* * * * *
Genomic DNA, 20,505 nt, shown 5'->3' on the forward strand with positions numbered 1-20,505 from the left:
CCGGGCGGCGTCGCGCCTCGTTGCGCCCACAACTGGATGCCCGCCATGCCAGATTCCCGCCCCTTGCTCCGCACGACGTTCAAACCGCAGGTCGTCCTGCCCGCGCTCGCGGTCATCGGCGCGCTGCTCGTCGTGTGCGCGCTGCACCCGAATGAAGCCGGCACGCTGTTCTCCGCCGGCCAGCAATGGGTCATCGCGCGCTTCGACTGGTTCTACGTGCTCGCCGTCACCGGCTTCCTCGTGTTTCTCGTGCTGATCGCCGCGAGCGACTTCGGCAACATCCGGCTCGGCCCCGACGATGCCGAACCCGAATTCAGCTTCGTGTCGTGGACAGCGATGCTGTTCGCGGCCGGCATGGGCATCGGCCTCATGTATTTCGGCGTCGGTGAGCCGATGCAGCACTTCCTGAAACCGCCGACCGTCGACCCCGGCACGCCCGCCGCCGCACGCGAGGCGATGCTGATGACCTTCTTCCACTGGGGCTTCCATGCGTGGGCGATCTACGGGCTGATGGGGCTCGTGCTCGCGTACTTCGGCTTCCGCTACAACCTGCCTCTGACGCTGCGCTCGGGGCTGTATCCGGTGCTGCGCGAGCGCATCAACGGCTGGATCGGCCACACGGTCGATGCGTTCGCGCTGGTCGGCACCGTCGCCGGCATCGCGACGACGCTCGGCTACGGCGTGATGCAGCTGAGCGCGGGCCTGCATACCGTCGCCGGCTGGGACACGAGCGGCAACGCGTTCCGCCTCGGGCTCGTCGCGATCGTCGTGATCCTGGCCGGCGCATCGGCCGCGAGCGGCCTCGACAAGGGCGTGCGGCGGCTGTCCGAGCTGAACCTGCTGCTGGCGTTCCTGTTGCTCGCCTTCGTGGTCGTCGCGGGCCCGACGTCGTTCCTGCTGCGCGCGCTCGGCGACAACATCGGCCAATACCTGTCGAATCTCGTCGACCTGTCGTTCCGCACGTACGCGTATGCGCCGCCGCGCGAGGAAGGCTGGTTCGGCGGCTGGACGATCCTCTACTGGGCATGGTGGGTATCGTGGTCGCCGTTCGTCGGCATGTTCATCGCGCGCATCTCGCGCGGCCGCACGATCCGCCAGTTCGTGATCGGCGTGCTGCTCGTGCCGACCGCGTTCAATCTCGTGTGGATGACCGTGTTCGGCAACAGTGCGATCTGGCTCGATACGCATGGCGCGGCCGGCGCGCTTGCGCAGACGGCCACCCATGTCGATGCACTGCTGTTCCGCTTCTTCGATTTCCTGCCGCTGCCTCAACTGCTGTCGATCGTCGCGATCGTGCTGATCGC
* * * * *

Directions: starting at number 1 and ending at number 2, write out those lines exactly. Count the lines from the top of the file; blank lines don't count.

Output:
Genomic DNA, 20,505 nt, shown 5'->3' on the forward strand with positions numbered 1-20,505 from the left:
CCGGGCGGCGTCGCGCCTCGTTGCGCCCACAACTGGATGCCCGCCATGCCAGATTCCCGCCCCTTGCTCCGCACGACGTTCAAACCGCAGGTCGTCCTGCCCGCGCTCGCGGTCATCGGCGCGCTGCTCGTCGTGTGCGCGCTGCACCCGAATGAAGCCGGCACGCTGTTCTCCGCCGGCCAGCAATGGGTCATCGCGCGCTTCGACTGGTTCTACGTGCTCGCCGTCACCGGCTTCCTCGTGTTTCTCGTGCTGATCGCCGCGAGCGACTTCGGCAACATCCGGCTCGGCCCCGACGATGCCGAACCCGAATTCAGCTTCGTGTCGTGGACAGCGATGCTGTTCGCGGCCGGCATGGGCATCGGCCTCATGTATTTCGGCGTCGGTGAGCCGATGCAGCACTTCCTGAAACCGCCGACCGTCGACCCCGGCACGCCCGCCGCCGCACGCGAGGCGATGCTGATGACCTTCTTCCACTGGGGCTTCCATGCGTGGGCGATCTACGGGCTGATGGGGCTCGTGCTCGCGTACTTCGGCTTCCGCTACAACCTGCCTCTGACGCTGCGCTCGGGGCTGTATCCGGTGCTGCGCGAGCGCATCAACGGCTGGATCGGCCACACGGTCGATGCGTTCGCGCTGGTCGGCACCGTCGCCGGCATCGCGACGACGCTCGGCTACGGCGTGATGCAGCTGAGCGCGGGCCTGCATACCGTCGCCGGCTGGGACACGAGCGGCAACGCGTTCCGCCTCGGGCTCGTCGCGATCGTCGTGATCCTGGCCGGCGCATCGGCCGCGAGCGGCCTCGACAAGGGCGTGCGGCGGCTGTCCGAGCTGAACCTGCTGCTGGCGTTCCTGTTGCTCGCCTTCGTGGTCGTCGCGGGCCCGACGTCGTTCCTGCTGCGCGCGCTCGGCGACAACATCGGCCAATACCTGTCGAATCTCGTCGACCTGTCGTTCCGCACGTACGCGTATGCGCCGCCGCGCGAGGAAGGCTGGTTCGGCGGCTGGACGATCCTCTACTGGGCATGGTGGGTATCGTGGTCGCCGTTCGTCGGCATGTTCATCGCGCGCATCTCGCGCGGCCGCACGATCCGCCAGTTCGTGATCGGCGTGCTGCTCGTGCCGACCGCGTTCAATCTCGTGTGGATGACCGTGTTCGGCAACAGTGCGATCTGGCTCGATACGCATGGCGCGGCCGGCGCGCTTGCGCAGACGGCCACCCATGTCGATGCACTGCTGTTCCGCTTCTTCGATTTCCTGCCGCTGCCTCAACTGCTGTCGATCGTCGCGATCGTGCTGATCGC